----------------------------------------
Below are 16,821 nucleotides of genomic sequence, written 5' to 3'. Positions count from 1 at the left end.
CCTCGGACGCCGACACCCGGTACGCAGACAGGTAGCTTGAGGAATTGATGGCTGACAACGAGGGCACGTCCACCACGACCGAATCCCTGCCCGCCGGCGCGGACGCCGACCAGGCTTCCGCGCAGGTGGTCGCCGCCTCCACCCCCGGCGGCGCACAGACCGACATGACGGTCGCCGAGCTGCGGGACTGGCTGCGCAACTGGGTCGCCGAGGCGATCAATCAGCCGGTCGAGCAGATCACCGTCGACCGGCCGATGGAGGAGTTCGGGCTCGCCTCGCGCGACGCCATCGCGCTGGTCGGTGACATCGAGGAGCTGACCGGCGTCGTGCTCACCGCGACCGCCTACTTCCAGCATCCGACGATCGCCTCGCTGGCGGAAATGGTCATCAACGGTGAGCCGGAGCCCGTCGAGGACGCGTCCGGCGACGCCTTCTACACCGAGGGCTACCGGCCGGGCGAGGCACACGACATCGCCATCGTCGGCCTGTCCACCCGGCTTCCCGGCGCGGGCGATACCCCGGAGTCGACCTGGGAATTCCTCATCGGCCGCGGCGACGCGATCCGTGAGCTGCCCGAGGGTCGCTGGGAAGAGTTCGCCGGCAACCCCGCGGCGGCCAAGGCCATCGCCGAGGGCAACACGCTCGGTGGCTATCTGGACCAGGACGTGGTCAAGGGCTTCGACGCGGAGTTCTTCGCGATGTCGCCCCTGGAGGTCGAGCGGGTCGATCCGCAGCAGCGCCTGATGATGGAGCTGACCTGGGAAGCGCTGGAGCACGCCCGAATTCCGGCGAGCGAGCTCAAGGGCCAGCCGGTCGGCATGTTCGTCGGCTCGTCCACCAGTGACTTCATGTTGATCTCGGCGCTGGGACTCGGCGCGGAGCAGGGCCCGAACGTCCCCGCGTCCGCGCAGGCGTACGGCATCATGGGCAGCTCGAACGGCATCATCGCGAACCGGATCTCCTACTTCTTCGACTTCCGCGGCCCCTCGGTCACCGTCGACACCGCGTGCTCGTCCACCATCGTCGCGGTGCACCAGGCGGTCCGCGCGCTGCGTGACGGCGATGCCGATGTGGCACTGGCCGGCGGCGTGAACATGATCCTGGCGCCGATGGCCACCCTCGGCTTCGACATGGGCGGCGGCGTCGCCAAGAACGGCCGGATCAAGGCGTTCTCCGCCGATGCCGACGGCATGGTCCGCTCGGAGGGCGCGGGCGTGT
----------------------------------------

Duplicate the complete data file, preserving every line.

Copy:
Below are 16,821 nucleotides of genomic sequence, written 5' to 3'. Positions count from 1 at the left end.
CCTCGGACGCCGACACCCGGTACGCAGACAGGTAGCTTGAGGAATTGATGGCTGACAACGAGGGCACGTCCACCACGACCGAATCCCTGCCCGCCGGCGCGGACGCCGACCAGGCTTCCGCGCAGGTGGTCGCCGCCTCCACCCCCGGCGGCGCACAGACCGACATGACGGTCGCCGAGCTGCGGGACTGGCTGCGCAACTGGGTCGCCGAGGCGATCAATCAGCCGGTCGAGCAGATCACCGTCGACCGGCCGATGGAGGAGTTCGGGCTCGCCTCGCGCGACGCCATCGCGCTGGTCGGTGACATCGAGGAGCTGACCGGCGTCGTGCTCACCGCGACCGCCTACTTCCAGCATCCGACGATCGCCTCGCTGGCGGAAATGGTCATCAACGGTGAGCCGGAGCCCGTCGAGGACGCGTCCGGCGACGCCTTCTACACCGAGGGCTACCGGCCGGGCGAGGCACACGACATCGCCATCGTCGGCCTGTCCACCCGGCTTCCCGGCGCGGGCGATACCCCGGAGTCGACCTGGGAATTCCTCATCGGCCGCGGCGACGCGATCCGTGAGCTGCCCGAGGGTCGCTGGGAAGAGTTCGCCGGCAACCCCGCGGCGGCCAAGGCCATCGCCGAGGGCAACACGCTCGGTGGCTATCTGGACCAGGACGTGGTCAAGGGCTTCGACGCGGAGTTCTTCGCGATGTCGCCCCTGGAGGTCGAGCGGGTCGATCCGCAGCAGCGCCTGATGATGGAGCTGACCTGGGAAGCGCTGGAGCACGCCCGAATTCCGGCGAGCGAGCTCAAGGGCCAGCCGGTCGGCATGTTCGTCGGCTCGTCCACCAGTGACTTCATGTTGATCTCGGCGCTGGGACTCGGCGCGGAGCAGGGCCCGAACGTCCCCGCGTCCGCGCAGGCGTACGGCATCATGGGCAGCTCGAACGGCATCATCGCGAACCGGATCTCCTACTTCTTCGACTTCCGCGGCCCCTCGGTCACCGTCGACACCGCGTGCTCGTCCACCATCGTCGCGGTGCACCAGGCGGTCCGCGCGCTGCGTGACGGCGATGCCGATGTGGCACTGGCCGGCGGCGTGAACATGATCCTGGCGCCGATGGCCACCCTCGGCTTCGACATGGGCGGCGGCGTCGCCAAGAACGGCCGGATCAAGGCGTTCTCCGCCGATGCCGACGGCATGGTCCGCTCGGAGGGCGCGGGCGTGT